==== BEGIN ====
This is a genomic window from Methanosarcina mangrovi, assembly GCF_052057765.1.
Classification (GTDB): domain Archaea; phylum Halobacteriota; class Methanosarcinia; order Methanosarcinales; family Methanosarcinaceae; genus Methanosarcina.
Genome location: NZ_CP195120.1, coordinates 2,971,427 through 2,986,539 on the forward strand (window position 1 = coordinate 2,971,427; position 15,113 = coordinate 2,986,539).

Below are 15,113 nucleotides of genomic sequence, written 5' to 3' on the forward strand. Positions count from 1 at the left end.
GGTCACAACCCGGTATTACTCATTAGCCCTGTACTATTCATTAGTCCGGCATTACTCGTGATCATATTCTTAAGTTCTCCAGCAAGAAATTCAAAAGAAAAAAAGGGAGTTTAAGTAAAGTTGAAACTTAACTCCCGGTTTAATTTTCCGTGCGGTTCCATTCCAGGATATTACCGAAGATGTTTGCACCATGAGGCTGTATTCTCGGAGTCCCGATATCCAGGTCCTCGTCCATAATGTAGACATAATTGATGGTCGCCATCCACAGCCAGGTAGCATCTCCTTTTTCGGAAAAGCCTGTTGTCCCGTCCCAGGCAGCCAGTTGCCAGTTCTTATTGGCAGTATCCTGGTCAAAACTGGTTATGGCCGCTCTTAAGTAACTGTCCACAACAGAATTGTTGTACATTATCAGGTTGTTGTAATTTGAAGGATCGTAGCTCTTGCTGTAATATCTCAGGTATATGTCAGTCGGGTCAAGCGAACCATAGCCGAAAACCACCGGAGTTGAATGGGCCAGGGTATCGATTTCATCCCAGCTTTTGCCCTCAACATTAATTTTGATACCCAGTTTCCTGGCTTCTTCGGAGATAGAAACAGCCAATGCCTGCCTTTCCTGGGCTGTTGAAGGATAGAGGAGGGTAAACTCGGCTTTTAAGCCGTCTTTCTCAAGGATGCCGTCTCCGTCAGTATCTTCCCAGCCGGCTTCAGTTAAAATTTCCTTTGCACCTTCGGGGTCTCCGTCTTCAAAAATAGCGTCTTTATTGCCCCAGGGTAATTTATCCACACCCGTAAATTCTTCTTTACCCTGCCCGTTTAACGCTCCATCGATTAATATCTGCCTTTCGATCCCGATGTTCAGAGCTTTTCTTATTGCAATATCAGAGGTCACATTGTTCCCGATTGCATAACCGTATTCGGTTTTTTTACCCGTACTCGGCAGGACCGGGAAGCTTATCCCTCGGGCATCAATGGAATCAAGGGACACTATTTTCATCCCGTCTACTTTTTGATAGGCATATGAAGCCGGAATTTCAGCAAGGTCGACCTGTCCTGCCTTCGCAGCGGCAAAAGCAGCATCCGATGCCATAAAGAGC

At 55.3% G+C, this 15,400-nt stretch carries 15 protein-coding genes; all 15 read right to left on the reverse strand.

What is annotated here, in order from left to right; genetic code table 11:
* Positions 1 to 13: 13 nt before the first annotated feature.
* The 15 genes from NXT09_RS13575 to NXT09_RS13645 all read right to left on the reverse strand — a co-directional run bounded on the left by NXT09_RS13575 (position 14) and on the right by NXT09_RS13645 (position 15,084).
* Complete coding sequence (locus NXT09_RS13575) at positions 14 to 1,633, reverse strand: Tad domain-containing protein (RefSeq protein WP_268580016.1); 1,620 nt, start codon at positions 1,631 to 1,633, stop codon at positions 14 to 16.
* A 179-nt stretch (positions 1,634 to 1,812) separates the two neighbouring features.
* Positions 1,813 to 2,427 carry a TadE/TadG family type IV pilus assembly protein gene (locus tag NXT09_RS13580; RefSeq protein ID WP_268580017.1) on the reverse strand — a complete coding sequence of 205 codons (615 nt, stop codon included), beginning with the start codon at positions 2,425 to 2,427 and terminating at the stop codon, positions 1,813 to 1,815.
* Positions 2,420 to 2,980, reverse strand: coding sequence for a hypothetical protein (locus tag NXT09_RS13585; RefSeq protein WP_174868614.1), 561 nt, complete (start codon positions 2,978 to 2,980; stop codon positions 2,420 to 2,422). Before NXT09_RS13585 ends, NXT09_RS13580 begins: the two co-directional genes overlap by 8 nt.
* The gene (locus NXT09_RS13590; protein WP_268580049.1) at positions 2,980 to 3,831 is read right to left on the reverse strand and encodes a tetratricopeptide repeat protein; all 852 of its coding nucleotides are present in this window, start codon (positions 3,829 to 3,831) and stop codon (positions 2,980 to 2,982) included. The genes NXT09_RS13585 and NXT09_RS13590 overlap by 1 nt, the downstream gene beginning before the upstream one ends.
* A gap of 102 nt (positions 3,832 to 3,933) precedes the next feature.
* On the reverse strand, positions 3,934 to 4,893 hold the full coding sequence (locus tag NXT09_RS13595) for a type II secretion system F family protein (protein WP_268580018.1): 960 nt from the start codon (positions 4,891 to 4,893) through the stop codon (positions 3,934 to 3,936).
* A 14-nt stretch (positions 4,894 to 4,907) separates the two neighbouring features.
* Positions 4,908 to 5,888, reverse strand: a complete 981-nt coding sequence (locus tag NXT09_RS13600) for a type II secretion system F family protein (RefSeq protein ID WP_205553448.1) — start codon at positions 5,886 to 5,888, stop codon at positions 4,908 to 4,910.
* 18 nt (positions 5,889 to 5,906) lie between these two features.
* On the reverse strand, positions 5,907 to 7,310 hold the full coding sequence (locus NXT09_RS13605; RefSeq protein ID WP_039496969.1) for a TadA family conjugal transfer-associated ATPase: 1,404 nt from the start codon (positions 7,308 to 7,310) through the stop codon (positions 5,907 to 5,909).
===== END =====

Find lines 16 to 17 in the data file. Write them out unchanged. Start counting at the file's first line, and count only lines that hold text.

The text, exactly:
* On the reverse strand, positions 3,934 to 4,893 hold the full coding sequence (locus tag NXT09_RS13595) for a type II secretion system F family protein (protein WP_268580018.1): 960 nt from the start codon (positions 4,891 to 4,893) through the stop codon (positions 3,934 to 3,936).
* A 14-nt stretch (positions 4,894 to 4,907) separates the two neighbouring features.